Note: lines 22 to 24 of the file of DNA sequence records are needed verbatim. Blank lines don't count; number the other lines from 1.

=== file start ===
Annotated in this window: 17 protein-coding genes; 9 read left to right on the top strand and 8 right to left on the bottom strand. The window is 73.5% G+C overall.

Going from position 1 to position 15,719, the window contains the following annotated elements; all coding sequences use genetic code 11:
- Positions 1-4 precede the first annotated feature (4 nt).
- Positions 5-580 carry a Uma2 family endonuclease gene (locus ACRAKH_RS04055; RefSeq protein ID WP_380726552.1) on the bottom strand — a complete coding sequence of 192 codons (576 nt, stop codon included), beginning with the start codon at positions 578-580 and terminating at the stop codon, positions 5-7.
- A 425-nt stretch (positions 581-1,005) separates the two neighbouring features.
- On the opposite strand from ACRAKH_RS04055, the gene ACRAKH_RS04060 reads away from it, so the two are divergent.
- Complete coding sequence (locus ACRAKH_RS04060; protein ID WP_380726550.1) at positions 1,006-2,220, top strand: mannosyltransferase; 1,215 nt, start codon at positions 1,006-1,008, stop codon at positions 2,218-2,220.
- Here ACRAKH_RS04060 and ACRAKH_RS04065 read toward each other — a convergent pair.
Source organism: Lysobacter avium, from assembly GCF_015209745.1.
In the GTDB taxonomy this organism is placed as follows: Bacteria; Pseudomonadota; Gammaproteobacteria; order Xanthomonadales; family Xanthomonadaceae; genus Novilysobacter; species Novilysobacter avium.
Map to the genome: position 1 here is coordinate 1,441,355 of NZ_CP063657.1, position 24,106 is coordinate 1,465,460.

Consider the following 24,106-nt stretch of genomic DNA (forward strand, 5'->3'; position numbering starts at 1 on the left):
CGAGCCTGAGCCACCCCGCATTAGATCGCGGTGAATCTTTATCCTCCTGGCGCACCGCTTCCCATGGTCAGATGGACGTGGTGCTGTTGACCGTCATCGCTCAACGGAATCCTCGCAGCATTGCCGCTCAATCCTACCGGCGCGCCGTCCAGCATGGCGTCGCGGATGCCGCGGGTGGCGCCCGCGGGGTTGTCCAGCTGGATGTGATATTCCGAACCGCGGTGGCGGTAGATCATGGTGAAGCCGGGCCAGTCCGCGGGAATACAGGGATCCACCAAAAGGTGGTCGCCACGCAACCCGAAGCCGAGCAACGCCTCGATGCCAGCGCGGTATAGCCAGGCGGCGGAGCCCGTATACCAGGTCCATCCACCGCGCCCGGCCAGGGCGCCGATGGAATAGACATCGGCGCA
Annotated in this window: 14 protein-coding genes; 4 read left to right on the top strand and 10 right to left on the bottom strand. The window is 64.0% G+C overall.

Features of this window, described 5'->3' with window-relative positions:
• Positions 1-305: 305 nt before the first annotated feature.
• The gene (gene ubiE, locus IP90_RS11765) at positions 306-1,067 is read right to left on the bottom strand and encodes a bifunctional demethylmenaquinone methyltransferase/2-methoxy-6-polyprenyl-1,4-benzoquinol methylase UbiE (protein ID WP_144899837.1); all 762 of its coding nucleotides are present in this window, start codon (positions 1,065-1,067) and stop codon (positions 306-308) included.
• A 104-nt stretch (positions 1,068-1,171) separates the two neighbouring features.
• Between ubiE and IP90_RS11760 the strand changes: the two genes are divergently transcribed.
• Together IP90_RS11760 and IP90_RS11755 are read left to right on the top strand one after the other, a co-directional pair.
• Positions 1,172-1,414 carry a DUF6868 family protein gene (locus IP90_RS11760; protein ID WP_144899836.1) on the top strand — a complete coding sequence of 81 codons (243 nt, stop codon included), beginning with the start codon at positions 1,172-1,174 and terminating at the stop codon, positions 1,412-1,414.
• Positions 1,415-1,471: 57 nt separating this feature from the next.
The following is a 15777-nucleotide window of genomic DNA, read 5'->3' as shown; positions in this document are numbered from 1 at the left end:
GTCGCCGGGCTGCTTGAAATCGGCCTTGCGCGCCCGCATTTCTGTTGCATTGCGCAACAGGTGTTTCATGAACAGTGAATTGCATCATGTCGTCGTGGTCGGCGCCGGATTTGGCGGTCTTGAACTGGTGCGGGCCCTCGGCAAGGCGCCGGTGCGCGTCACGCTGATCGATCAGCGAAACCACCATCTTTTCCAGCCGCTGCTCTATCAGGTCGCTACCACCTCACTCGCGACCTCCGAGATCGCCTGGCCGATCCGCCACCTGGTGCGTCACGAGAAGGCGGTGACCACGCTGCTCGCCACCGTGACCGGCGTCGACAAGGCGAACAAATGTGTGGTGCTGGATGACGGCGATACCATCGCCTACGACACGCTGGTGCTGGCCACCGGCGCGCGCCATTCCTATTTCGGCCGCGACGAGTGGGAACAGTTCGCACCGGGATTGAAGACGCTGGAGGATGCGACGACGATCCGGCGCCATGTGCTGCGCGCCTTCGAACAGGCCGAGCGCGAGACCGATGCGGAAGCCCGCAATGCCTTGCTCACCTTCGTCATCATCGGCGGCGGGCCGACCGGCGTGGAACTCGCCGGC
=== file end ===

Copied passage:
• Positions 1,415-1,471: 57 nt separating this feature from the next.
The following is a 15777-nucleotide window of genomic DNA, read 5'->3' as shown; positions in this document are numbered from 1 at the left end:
GTCGCCGGGCTGCTTGAAATCGGCCTTGCGCGCCCGCATTTCTGTTGCATTGCGCAACAGGTGTTTCATGAACAGTGAATTGCATCATGTCGTCGTGGTCGGCGCCGGATTTGGCGGTCTTGAACTGGTGCGGGCCCTCGGCAAGGCGCCGGTGCGCGTCACGCTGATCGATCAGCGAAACCACCATCTTTTCCAGCCGCTGCTCTATCAGGTCGCTACCACCTCACTCGCGACCTCCGAGATCGCCTGGCCGATCCGCCACCTGGTGCGTCACGAGAAGGCGGTGACCACGCTGCTCGCCACCGTGACCGGCGTCGACAAGGCGAACAAATGTGTGGTGCTGGATGACGGCGATACCATCGCCTACGACACGCTGGTGCTGGCCACCGGCGCGCGCCATTCCTATTTCGGCCGCGACGAGTGGGAACAGTTCGCACCGGGATTGAAGACGCTGGAGGATGCGACGACGATCCGGCGCCATGTGCTGCGCGCCTTCGAACAGGCCGAGCGCGAGACCGATGCGGAAGCCCGCAATGCCTTGCTCACCTTCGTCATCATCGGCGGCGGGCCGACCGGCGTGGAACTCGCCGGC